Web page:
There are some unexpected blessings with the forced change, too, he says. No longer does eTown have to work around such difficult tour schedules, and without requiring artists to make it to the Boulder studio in person, it opens up the potential to connect with people who might not have otherwise been options.
Helping the Healing
The pandemic has devastated the music industry, Nick Foster says. But he hopes eTown can play a role in helping the healing.
In a world with easy music streaming where people don’t pay for music anymore, the main form of revenue left for musicians was touring. Then COVID-19 hit. That income stream was largely wiped out.
“We’re able to provide an outlet for artists to raise awareness for their art; artists will still make art, and songwriters will still make songs,” he says. “We help get the word out, so they feel like they’re still connected to an industry that’s been paralyzed.”
Even if eTown has to do it in a remote way, it can still make a positive impact, he says.
In that, and amid today’s growing social, political, economic and environmental turmoil, eTown is more important now than ever — to shine a spotlight on our common humanity.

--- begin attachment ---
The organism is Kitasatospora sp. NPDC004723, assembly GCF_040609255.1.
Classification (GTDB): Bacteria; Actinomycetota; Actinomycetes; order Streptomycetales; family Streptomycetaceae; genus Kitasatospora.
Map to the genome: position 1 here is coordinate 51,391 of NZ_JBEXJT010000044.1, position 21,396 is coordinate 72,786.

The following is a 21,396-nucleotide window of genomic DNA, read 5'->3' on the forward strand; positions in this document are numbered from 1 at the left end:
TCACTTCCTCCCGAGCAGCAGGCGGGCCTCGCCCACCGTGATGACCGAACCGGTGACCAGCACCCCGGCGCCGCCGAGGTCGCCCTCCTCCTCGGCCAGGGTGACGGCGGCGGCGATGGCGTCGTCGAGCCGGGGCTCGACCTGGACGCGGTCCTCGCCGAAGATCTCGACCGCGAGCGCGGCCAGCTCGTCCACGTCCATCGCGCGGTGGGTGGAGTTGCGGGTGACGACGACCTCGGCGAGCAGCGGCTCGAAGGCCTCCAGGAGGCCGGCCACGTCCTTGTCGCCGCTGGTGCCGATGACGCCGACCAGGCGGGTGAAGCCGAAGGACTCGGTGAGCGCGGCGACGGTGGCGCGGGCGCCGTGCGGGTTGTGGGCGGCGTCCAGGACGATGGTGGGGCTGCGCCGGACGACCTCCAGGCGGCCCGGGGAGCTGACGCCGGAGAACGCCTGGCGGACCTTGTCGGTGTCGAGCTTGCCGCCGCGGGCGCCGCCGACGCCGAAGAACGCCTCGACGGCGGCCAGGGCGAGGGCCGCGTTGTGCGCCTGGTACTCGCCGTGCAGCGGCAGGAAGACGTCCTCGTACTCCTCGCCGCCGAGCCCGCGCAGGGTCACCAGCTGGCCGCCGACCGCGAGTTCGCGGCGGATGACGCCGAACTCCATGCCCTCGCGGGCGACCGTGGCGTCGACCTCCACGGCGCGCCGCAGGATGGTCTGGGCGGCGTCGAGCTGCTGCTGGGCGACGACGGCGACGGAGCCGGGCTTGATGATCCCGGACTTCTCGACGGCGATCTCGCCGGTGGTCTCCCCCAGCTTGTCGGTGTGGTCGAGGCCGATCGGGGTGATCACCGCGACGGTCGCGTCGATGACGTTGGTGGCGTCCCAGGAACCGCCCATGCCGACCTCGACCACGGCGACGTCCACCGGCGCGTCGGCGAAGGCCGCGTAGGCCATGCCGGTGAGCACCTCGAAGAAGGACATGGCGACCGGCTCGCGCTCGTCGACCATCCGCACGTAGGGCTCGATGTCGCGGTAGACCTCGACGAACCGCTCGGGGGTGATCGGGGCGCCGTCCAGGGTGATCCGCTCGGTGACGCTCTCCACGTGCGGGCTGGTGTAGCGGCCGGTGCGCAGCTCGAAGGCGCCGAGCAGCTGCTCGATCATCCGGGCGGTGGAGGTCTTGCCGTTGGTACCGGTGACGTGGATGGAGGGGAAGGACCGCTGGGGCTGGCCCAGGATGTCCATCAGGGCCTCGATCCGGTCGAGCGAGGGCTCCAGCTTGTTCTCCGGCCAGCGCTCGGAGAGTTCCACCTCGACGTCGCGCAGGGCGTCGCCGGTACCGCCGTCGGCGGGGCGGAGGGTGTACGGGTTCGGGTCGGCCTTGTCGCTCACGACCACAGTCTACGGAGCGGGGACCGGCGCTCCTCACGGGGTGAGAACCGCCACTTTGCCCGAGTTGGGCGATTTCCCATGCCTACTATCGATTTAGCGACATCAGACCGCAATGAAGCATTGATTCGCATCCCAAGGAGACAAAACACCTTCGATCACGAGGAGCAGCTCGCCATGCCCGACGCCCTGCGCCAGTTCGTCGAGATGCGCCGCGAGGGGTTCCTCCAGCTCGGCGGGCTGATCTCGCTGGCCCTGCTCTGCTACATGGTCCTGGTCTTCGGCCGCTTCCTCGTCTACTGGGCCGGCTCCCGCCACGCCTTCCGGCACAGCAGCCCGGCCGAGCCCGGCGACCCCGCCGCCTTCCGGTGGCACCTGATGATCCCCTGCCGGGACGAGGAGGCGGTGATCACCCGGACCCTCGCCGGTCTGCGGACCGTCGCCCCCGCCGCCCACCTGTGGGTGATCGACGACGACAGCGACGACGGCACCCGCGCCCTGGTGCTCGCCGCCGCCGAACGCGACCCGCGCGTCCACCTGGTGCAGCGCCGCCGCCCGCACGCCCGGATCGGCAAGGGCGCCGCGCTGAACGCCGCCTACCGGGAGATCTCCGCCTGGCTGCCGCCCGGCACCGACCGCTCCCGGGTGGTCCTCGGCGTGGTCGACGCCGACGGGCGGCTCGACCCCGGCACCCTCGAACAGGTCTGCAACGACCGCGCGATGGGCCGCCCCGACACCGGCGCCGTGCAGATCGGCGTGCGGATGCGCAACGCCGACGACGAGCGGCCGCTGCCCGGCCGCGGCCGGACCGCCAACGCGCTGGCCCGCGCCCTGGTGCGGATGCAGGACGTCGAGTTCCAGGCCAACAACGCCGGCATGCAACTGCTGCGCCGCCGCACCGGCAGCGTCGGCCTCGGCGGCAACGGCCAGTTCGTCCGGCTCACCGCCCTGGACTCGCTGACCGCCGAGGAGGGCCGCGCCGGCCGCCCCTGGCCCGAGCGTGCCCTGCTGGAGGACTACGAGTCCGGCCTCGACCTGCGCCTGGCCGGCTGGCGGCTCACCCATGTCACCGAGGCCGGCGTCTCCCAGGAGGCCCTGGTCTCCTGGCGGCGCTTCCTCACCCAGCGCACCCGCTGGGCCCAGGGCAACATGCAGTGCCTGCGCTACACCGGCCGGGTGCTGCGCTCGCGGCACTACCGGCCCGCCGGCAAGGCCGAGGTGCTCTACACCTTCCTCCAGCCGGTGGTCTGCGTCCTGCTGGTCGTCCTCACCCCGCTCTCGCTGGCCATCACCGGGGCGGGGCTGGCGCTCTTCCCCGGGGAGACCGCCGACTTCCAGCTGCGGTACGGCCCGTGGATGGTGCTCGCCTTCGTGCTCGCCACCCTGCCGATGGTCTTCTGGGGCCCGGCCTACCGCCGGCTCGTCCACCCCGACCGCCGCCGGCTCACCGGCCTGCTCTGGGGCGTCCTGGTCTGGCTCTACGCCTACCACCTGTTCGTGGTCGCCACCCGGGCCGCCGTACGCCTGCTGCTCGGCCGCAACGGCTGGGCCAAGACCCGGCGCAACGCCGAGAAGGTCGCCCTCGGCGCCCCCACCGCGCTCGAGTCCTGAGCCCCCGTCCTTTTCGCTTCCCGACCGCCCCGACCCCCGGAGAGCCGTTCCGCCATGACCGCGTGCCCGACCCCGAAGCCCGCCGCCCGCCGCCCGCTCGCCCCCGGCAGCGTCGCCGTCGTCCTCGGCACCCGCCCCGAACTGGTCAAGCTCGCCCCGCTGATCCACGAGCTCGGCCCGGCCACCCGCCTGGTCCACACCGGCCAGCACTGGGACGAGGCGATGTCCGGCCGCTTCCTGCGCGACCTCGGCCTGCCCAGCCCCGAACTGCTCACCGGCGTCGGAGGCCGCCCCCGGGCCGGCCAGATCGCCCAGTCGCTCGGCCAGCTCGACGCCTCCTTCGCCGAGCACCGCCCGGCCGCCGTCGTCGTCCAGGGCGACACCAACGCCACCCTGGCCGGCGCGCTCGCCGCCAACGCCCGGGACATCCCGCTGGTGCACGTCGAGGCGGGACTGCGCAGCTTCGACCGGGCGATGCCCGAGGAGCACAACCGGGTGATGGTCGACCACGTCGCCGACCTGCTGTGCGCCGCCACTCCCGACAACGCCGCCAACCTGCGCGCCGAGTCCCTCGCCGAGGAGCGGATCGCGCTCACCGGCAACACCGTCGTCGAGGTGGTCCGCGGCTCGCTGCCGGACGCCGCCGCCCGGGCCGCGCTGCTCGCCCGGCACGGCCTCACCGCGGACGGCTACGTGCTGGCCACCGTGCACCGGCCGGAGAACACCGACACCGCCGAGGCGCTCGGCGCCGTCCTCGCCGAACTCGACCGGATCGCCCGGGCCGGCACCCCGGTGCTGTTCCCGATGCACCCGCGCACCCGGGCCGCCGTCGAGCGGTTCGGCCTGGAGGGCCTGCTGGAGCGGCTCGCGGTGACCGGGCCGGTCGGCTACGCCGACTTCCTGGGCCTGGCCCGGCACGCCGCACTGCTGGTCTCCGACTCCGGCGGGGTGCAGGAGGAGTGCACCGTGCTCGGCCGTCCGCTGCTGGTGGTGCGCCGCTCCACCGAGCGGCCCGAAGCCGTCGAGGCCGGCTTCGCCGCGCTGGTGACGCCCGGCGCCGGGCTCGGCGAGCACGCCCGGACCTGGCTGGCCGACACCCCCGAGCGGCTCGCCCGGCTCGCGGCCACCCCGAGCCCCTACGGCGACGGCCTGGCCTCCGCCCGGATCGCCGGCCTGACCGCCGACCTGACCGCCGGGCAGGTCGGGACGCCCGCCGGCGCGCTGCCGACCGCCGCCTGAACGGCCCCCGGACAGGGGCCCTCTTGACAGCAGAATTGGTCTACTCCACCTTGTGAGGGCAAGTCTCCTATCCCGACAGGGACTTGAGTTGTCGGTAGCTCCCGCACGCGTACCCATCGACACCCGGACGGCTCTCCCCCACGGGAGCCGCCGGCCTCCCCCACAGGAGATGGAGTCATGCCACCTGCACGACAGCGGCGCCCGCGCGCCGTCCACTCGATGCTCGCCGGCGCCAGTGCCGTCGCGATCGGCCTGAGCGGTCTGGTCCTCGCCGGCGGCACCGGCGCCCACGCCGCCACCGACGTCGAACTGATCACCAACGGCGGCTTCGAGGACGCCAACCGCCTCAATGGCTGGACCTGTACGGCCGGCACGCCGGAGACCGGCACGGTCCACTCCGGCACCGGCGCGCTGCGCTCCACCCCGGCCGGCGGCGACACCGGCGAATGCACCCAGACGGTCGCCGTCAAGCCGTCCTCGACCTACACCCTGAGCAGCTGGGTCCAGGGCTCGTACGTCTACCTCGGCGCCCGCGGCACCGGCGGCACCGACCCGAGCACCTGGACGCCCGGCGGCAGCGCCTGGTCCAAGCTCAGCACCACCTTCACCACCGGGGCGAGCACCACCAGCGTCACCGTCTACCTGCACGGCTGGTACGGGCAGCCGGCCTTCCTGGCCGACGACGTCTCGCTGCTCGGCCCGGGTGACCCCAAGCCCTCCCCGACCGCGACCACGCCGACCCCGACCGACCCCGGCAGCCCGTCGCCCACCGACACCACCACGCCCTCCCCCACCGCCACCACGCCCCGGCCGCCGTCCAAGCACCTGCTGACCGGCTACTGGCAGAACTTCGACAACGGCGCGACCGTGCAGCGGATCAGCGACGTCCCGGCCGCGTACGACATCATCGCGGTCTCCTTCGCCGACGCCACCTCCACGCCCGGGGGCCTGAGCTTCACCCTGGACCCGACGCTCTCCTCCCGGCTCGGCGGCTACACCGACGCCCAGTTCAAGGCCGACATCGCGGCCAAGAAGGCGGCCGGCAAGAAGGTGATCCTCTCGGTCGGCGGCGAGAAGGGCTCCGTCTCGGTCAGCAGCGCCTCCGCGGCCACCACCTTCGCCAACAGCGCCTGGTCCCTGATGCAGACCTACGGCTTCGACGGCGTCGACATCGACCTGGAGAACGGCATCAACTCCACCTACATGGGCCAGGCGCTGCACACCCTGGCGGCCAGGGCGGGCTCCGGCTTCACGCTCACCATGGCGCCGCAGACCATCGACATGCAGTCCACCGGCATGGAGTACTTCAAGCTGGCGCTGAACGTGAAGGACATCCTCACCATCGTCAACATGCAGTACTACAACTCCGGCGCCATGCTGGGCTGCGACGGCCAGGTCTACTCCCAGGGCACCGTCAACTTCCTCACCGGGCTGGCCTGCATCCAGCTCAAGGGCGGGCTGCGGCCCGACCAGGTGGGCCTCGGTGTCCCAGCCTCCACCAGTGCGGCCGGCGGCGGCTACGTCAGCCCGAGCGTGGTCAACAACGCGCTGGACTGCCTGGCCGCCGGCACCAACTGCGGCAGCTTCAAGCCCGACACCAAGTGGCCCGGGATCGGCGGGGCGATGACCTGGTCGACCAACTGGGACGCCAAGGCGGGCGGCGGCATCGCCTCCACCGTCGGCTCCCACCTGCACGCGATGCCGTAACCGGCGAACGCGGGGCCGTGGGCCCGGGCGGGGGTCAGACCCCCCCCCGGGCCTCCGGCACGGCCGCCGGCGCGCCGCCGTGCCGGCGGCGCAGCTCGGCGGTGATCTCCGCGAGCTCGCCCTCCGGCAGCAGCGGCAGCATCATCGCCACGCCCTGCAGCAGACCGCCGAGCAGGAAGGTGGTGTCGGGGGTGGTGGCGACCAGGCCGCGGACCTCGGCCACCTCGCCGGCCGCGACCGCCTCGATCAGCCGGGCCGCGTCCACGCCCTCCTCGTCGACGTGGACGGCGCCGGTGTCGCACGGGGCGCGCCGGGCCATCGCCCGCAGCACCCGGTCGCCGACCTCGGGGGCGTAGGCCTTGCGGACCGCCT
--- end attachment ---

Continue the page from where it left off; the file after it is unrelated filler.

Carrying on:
eTown has always done that, Nick Forster says. Over the years, eTown has presented black musicians singing with white; musicians singing in the style of Spanish, Cuban, Hawaiian, Celtic and African music; and unlikely artists singing together, people who never would have paired up otherwise, like Willie Nelson and African pop singer Angélique Kidjo, who joined together on a reggae song.
“The goal has always been to combine these things to show that we are part of a global community, and we can learn from each other,” he says. “It’s a fundamental part of what eTown has been about since we started.”
The nation is “unbelievably divisive” right now, he says. He says he hopes the show can not only model unity around music, but also inspire fundamental values like kindness, respect and sustainability.
Nick Forster believes a radio show can make a difference, and he has received a ton of mail from listeners around the world backing that up. Things like:
Over the years, I’ve changed the way I think about transportation and the food I eat.
The show provides a positive view of the U.S. that I might not have gotten otherwise.
It helped me discover so many artists who are now among my favorites.
Nick Forster says he’s proud that eTown has survived three decades. To create something out of thin air and watch it grow and withstand the test of time is satisfying, he says.
But above all, he says, “I’m proud of the fact that we’ve stayed true to our values. We haven’t compromised them, and in some ways, that’s made our path harder. We haven’t pandered to the marketplace or fads or trends.”
eTown’s mission was true 30 years ago and it’s true today, even amid great change and chaos. In Nick Forster’s words, “We are a home for great music and good ideas.”